Set the captions as “Repaired” and “Original”.

Provide a credit link to the where the original image came from.


Insert a jpeg export (1024 px) onto this page as well as the source image from the Pareeerica flickr account (with a link to the page) for the “Inspiration” picture. [2.5 marks]

Set the captions as “My Work” and “Original”. [0.5 marks]

Provide credit links to the where you got the assets from, along with a quick descriptor of the asset (e.g., cloud, dragon, model). Note that the links should go to the specific pages where the material was sourced from. [1 mark]

Artist Profile

Change the permission of your Artist Profile slideshow to “anyone with the link can view”.

Insert your slideshow into your ePortfolio onto a page named “Artist Profile”. Size accordingly.

Light & Shadow

Embed the Light & Shadow video.

Write a short paragraph about what the video is about.

Include the inspiration reflection you submitted.

Proper spelling and grammar counts….always!

Career Cruising

Create a section called “Career Matchmaker Results (Top 10 careers)”. Under this, list your top 10 Career Matchmaker results from Career Cruising, listed in order, in a neatly formatted (bulleted) list.  (Redo the career matchmaker, even if you have done it this year. Be sure to answer ALL questions.)

An example is shown below:

Career Matchmaker Results (Top 10 careers)

  1. Automobile Assembler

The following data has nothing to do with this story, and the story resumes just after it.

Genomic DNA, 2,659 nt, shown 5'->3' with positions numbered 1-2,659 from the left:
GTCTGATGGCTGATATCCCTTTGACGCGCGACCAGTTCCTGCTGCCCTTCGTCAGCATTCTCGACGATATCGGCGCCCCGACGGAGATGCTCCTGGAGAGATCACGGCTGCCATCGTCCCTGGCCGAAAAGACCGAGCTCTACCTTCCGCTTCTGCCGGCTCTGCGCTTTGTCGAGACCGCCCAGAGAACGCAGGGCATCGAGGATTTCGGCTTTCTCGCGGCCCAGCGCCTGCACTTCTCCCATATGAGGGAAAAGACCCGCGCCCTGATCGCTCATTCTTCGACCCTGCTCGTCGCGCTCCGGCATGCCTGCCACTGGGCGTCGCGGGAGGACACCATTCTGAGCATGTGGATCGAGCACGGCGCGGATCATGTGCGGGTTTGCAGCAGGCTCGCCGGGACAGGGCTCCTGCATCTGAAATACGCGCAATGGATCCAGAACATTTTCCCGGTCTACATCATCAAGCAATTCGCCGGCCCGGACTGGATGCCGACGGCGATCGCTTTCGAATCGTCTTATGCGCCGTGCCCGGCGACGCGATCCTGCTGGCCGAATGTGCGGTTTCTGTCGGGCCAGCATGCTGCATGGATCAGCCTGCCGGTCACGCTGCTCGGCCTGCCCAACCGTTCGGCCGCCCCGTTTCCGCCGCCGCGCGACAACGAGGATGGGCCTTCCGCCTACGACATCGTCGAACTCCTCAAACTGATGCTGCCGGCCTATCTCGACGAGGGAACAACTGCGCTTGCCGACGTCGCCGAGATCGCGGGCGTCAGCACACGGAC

2. Electronics Engineering Tech
  3. Electrical Engineering Tech
  4. Web Developer
  5. Office Machine Repairer
  6. Gunsmith
  7. Furniture Finisher
  8. Locksmith
  9. Cable Installer and Repairer
  10. Production Woodworker

Next, create a section called “My Top Career Choice”. Under this heading, enter “Career”, followed by the name of your top career choice, ideally taken from the above list, as well as the other details listed below. Example:

My Top Career Choice

  • Automobile Assembler
  • Automobile assemblers install pre-fabricated parts and components to make new vehicles.
Earning $ Range
  • $15 – $35 per hour
Level of Education
  • High School
Core Tasks
  • Work at assigned stations on automotive assembly lines
  • Attach a specific part, such as the bumper, as automobile frames move down the line
  • Often climb into the frames and use power tools to bolt or screw the part in place
  • Ensure the part is properly secured and functional, and move on to the next frame
Attributes and Abilities
  • Work well with your hands
  • Mechanically inclined
  • Communication skills
  • Physically fit
  • Work for companies that manufacture cars, trucks, vans, motorcycles, or other kinds of automobiles
  • Most work a regular 40-hour week, though overtime is sometimes required
  • Some work evenings and weekends
  • Work indoors in large factories that are clean but noisy, and can be hot in summer
  • The work involves a lot of repetitive tasks